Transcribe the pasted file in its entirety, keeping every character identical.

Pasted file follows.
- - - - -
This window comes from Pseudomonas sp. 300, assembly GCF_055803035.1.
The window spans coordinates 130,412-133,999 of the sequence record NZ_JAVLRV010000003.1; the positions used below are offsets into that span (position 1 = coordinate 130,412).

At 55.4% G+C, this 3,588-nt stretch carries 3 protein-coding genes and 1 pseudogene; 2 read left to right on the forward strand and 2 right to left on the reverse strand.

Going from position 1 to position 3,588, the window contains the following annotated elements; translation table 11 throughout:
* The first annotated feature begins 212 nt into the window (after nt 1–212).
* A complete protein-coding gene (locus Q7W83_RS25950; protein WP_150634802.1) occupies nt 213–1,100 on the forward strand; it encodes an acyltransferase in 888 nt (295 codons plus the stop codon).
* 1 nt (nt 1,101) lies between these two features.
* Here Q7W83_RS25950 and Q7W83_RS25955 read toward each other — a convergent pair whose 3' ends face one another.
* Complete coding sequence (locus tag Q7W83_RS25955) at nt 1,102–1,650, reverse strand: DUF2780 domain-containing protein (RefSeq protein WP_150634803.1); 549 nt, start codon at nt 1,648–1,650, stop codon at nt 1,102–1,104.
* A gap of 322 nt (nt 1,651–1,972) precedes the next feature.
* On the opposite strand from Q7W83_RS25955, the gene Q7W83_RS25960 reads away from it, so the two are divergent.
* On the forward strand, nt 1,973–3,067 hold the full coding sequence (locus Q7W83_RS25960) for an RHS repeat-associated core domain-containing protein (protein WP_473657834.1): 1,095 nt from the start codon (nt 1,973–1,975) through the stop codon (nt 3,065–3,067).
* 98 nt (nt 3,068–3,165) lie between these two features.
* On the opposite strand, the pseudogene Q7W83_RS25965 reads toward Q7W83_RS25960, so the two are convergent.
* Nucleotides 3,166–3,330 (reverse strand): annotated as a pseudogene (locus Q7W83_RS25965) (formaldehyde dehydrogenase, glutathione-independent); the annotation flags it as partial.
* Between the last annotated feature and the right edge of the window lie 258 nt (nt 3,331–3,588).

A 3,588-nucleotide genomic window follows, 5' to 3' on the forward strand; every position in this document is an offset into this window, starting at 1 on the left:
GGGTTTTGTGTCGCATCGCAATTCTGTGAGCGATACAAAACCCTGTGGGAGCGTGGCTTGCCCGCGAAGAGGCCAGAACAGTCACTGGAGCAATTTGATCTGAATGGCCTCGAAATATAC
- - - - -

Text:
This window comes from Pseudomonas sp. 300, assembly GCF_055803035.1.
The window spans coordinates 130,412-133,999 of the sequence record NZ_JAVLRV010000003.1; the positions used below are offsets into that span (position 1 = coordinate 130,412).

At 55.4% G+C, this 3,588-nt stretch carries 3 protein-coding genes and 1 pseudogene; 2 read left to right on the forward strand and 2 right to left on the reverse strand.

Going from position 1 to position 3,588, the window contains the following annotated elements; translation table 11 throughout:
* The first annotated feature begins 212 nt into the window (after nt 1–212).
* A complete protein-coding gene (locus Q7W83_RS25950; protein WP_150634802.1) occupies nt 213–1,100 on the forward strand; it encodes an acyltransferase in 888 nt (295 codons plus the stop codon).
* 1 nt (nt 1,101) lies between these two features.
* Here Q7W83_RS25950 and Q7W83_RS25955 read toward each other — a convergent pair whose 3' ends face one another.
* Complete coding sequence (locus tag Q7W83_RS25955) at nt 1,102–1,650, reverse strand: DUF2780 domain-containing protein (RefSeq protein WP_150634803.1); 549 nt, start codon at nt 1,648–1,650, stop codon at nt 1,102–1,104.
* A gap of 322 nt (nt 1,651–1,972) precedes the next feature.
* On the opposite strand from Q7W83_RS25955, the gene Q7W83_RS25960 reads away from it, so the two are divergent.
* On the forward strand, nt 1,973–3,067 hold the full coding sequence (locus Q7W83_RS25960) for an RHS repeat-associated core domain-containing protein (protein WP_473657834.1): 1,095 nt from the start codon (nt 1,973–1,975) through the stop codon (nt 3,065–3,067).
* 98 nt (nt 3,068–3,165) lie between these two features.
* On the opposite strand, the pseudogene Q7W83_RS25965 reads toward Q7W83_RS25960, so the two are convergent.
* Nucleotides 3,166–3,330 (reverse strand): annotated as a pseudogene (locus Q7W83_RS25965) (formaldehyde dehydrogenase, glutathione-independent); the annotation flags it as partial.
* Between the last annotated feature and the right edge of the window lie 258 nt (nt 3,331–3,588).

A 3,588-nucleotide genomic window follows, 5' to 3' on the forward strand; every position in this document is an offset into this window, starting at 1 on the left:
GGGTTTTGTGTCGCATCGCAATTCTGTGAGCGATACAAAACCCTGTGGGAGCGTGGCTTGCCCGCGAAGAGGCCAGAACAGTCACTGGAGCAATTTGATCTGAATGGCCTCGAAATATAC